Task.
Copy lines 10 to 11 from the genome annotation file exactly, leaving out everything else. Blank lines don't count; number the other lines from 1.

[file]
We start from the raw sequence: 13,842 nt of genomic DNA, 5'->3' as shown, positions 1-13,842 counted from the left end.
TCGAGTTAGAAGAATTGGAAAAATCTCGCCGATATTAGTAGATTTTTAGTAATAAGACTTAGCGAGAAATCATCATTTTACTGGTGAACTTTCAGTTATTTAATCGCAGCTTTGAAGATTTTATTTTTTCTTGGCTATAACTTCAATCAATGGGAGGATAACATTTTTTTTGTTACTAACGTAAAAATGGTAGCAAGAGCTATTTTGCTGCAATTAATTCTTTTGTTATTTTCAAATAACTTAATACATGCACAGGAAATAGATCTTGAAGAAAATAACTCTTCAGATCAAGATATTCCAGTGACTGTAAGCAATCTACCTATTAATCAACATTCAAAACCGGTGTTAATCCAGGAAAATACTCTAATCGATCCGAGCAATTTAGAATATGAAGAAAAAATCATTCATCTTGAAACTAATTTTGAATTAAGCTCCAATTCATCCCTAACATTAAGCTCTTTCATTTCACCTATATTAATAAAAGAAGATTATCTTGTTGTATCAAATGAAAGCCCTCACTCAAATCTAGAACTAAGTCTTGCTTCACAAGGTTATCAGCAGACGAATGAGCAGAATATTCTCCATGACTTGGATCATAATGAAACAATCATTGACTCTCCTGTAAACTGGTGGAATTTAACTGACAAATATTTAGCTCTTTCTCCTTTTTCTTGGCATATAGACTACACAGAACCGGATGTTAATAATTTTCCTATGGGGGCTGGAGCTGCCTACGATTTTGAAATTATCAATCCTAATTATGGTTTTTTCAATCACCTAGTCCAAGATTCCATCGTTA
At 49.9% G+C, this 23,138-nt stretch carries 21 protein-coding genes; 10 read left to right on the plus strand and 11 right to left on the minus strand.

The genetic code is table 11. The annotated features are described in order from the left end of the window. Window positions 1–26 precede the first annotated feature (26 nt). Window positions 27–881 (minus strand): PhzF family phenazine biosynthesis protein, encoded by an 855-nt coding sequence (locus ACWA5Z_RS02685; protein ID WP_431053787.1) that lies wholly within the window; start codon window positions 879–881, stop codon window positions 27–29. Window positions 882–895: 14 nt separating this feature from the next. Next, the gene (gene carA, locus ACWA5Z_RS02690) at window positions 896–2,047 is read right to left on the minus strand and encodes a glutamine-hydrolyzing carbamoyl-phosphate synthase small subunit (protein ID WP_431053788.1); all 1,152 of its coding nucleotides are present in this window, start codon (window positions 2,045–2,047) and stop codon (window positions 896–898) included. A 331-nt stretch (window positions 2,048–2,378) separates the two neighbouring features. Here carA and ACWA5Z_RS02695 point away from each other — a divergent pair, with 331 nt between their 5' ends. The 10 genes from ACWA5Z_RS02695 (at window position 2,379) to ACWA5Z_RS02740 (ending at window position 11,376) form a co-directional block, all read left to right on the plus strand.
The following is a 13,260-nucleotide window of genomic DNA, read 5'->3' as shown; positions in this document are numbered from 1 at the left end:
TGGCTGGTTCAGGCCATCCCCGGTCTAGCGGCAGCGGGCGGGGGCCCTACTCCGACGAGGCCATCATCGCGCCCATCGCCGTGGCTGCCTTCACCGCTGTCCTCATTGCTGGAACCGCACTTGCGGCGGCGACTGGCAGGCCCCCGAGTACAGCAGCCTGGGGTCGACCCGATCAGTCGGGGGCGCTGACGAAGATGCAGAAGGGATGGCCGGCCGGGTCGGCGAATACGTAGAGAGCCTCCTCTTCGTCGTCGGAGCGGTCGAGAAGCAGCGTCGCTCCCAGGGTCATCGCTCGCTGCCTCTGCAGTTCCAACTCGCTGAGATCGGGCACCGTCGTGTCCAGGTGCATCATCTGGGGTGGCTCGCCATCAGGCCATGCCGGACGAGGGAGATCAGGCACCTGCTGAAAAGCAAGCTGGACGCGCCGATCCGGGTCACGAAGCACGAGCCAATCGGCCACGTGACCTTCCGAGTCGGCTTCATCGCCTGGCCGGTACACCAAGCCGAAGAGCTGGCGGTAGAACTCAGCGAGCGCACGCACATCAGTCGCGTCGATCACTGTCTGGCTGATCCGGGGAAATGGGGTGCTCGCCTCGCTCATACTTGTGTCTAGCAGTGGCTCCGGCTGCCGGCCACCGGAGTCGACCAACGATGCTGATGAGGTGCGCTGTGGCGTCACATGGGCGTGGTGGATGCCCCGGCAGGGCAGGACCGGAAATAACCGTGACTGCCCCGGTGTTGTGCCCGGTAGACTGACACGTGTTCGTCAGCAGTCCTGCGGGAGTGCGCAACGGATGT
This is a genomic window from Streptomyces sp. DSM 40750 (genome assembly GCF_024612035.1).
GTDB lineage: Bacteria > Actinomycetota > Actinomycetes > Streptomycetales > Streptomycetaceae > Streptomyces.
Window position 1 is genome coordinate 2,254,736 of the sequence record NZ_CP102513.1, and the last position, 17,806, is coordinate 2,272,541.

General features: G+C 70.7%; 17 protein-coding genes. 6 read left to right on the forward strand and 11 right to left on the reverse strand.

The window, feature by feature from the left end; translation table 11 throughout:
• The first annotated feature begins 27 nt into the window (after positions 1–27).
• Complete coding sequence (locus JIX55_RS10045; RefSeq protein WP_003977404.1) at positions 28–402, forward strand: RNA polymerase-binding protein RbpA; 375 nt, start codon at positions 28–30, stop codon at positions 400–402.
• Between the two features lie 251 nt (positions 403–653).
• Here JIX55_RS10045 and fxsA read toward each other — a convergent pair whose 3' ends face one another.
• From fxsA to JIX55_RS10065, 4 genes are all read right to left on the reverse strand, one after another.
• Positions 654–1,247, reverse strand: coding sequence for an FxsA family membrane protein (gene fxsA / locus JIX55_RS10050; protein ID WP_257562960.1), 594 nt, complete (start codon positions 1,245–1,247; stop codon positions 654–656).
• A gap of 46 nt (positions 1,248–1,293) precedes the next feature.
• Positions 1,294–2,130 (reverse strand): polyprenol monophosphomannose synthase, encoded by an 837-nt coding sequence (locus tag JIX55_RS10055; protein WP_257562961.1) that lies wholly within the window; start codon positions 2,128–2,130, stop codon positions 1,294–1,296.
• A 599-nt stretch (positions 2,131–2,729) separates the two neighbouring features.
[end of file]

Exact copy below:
General features: G+C 70.7%; 17 protein-coding genes. 6 read left to right on the forward strand and 11 right to left on the reverse strand.

The window, feature by feature from the left end; translation table 11 throughout: